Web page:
How Long Will a Name Change Take?

State Time to Complete
AK2-8 weeks
AL3-10 weeks
AR2-8 weeks
AZ30 days or less
CA6-8 weeks
CO4-5 months
CT3-5 weeks
DC6-8 weeks
DE6 months or longer
FL4-5 months
GA5-6 weeks
HI60-90 days
IA30 days
ID6-8 weeks
IL8-10 weeks
IN 60 days
KS2-3 months
KY3-8 weeks
MA6-8 weeks
MDUp to 8 weeks or longer
ME2 months
MI60-90 days
MN2 months
MT6 weeks
NC3-4 months
ND3-4 months
NE6 weeks
NH3-8 weeks
NJ2-3 months
NM2-8 weeks
NV60 days
NY4-6 weeks
OH4-6 weeks
OK2-8 weeks
OR2-8 weeks
PA2-8 weeks
RI2-8 weeks
SC2-8 weeks
SD2-8 weeks
TN2-8 weeks
TX2-8 weeks
UT2-8 weeks
VA2-8 weeks
VT2-4 weeks
WA2-8 weeks
WI2-8 weeks
WV2-8 weeks
WY2-8 weeks

Before you file your name change, you probably want to know how long it takes to get the name change approved by the court. The “Time to Complete” listed for each state is only a loose estimate, because there are many factors that can affect the approval time for a name change.

Residency Requirements

In order to even file your name change with the court, you must meet the residency requirements of the state in which you wish to file. All states require the person filing for a name change to be a resident of that state (often six months and sometimes for as long as a year) before filing for a name change. If you don’t meet the residency requirements for your state, you will have to wait until you do in order to file your name change.

Fingerprints and/or Background Check

Some states require adults to get fingerprinted and either submit the fingerprint card when you file for your name change, or to get fingerprinted and also have a background check completed before you can file for a name change. Depending on the court, background checks can take anywhere from a week to more than a month to complete.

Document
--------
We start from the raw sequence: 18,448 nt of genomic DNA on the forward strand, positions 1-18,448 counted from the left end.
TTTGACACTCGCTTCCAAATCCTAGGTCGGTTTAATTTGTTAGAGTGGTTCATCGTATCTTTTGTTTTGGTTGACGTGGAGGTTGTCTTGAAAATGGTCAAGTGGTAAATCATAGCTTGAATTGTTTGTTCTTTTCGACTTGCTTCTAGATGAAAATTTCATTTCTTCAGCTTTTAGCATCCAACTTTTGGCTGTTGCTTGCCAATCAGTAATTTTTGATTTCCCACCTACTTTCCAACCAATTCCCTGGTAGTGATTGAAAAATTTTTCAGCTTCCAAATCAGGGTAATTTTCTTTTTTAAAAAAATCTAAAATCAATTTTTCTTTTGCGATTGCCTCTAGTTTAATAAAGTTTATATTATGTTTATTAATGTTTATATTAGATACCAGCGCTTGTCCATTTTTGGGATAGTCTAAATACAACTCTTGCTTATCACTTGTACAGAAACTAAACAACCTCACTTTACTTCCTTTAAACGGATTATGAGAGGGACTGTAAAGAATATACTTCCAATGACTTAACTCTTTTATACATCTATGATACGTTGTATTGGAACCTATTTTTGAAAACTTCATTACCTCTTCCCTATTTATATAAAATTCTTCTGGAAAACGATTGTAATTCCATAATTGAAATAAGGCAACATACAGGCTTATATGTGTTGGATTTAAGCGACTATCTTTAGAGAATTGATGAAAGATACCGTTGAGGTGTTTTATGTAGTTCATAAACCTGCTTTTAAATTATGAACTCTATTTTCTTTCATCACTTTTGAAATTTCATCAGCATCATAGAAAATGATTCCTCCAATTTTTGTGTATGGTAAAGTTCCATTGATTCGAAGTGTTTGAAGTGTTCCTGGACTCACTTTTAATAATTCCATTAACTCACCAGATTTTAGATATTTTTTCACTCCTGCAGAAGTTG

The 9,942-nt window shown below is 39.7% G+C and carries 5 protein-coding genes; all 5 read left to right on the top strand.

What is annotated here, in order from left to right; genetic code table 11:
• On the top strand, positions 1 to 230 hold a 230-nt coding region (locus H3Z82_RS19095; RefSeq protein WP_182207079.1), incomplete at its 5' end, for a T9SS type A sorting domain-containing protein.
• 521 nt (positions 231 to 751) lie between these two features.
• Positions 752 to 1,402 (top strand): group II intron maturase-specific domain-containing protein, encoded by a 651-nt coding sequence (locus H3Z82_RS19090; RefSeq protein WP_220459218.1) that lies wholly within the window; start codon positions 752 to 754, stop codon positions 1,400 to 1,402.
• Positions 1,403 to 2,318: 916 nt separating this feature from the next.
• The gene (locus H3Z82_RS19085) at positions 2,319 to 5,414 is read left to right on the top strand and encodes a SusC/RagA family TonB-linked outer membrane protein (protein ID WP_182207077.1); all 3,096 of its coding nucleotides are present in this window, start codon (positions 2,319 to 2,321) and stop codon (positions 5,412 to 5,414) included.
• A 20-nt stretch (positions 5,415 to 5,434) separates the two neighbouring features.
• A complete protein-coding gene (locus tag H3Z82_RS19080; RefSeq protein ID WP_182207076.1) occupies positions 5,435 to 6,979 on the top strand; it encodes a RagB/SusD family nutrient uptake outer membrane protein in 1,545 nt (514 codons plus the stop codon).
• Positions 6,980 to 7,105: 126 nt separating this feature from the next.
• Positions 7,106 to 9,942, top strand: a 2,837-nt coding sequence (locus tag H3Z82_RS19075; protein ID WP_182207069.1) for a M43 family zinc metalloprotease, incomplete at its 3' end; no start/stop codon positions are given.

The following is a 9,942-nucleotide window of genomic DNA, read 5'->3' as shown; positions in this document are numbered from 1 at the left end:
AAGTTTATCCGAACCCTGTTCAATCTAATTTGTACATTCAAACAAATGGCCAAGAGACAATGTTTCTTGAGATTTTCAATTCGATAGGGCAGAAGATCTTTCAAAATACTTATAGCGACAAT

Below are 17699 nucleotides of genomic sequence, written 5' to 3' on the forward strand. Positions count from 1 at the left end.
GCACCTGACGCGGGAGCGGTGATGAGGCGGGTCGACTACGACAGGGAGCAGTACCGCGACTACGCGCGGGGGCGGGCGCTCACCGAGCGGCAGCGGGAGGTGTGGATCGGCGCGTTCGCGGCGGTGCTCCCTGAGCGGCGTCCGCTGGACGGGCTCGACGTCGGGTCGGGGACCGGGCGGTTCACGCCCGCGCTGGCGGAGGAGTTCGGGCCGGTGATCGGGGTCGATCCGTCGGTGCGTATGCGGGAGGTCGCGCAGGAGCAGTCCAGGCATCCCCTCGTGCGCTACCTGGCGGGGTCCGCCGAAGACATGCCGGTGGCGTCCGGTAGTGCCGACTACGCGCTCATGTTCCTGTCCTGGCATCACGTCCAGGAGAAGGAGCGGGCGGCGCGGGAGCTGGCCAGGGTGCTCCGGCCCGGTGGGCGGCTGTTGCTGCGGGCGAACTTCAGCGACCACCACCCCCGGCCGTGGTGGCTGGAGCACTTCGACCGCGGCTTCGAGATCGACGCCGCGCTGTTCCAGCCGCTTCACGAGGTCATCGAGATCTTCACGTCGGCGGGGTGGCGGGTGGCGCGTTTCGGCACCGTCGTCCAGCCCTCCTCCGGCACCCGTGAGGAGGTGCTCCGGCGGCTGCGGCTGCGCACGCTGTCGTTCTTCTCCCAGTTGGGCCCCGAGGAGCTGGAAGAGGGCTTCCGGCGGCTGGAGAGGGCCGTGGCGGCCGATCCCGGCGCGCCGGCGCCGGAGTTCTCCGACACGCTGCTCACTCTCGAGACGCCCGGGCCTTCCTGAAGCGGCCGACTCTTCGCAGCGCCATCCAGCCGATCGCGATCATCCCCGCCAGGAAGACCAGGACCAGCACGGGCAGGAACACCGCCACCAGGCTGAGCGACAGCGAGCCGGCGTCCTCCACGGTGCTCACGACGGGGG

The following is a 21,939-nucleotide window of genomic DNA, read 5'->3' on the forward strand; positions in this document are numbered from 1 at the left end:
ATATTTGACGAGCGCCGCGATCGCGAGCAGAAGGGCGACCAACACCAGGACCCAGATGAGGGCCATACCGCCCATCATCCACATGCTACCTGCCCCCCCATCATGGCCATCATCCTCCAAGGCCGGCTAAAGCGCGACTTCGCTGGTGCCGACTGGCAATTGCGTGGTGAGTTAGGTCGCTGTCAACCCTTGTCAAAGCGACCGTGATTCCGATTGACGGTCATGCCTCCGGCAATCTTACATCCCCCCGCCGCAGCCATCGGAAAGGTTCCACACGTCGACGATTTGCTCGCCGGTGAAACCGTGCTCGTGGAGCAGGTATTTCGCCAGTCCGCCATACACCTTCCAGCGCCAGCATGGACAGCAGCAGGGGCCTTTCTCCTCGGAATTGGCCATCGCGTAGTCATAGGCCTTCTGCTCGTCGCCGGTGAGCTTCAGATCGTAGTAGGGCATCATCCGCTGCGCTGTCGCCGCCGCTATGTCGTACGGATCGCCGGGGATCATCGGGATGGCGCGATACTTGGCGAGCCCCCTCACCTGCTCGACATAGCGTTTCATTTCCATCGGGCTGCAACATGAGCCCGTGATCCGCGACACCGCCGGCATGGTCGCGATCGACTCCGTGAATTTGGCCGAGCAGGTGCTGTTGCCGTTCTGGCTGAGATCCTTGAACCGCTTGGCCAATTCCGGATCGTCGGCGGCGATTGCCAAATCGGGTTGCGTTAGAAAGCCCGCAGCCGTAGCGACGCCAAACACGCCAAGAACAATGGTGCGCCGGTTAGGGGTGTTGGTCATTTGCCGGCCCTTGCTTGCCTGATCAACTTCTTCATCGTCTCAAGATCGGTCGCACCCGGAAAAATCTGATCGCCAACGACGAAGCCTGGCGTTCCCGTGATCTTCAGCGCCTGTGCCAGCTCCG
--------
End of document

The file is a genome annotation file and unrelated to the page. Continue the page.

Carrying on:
• Colorado – requires fingerprinting and an FBI background check prior to filing for a name change.
  • Florida – requires fingerprinting and a state/federal background check prior to filing for a name change.
  • Michigan – requires fingerprinting and a background check (for anyone 22 years of age or older) after filing the Petition to Change Name with the court. The court may decide to wait for the results of the background check before issuing a hearing date.
  • South Carolina – requires fingerprinting and a background check prior to filing for a name change. Also required are a screening statement from the Department of Social Services, and a sex offender search.
  • Texas – requires fingerprinting. The fingerprint card will be filed with the court when you file for a name change.

Publishing the Name Change

Most states require you to publish a notice of your intended name change. Publishing the notice allows any creditors or other interested parties time to object to the name change, should they decide to do so. Publication requirements vary from state to state, and sometimes county to county. Some courts require you to publish the notice and let it run for a certain amount of time prior to filing for a name change. Other courts allow you to file for the name change first, and then complete the publication requirements.

Attending a Hearing

Some states will also require a hearing before your name change is approved. This requirement varies greatly from state to state, county by county, even judge to judge. When you file your application/petition for a name change and a hearing is required, the court clerk will either schedule your name change hearing at that time, or will mail you a hearing notice at a later date. Some courts will even require you to publish notice of your hearing so that anyone objecting to your name change can appear in court to testify.

Heavy Court Caseloads

If the court where you are filing your name change is experiencing heavy court caseloads (more than normal cases being filed around the same time), it can cause delays in processing times, and can take longer to get a hearing date, if one is required. In this case, there’s not much you can do, but wait it out.

Know What to Expect: Contact the Court Clerk

For the most accurate information, you can contact the Court Clerk at the court where you will file your name change, and ask the following information:

  1. How long are name changes currently taking?
  2. Are fingerprints and a background check required?
  3. What (if any) are the publication requirements?
  4. Is a hearing required?

To know what court to contact, see: Name Change Filing Courts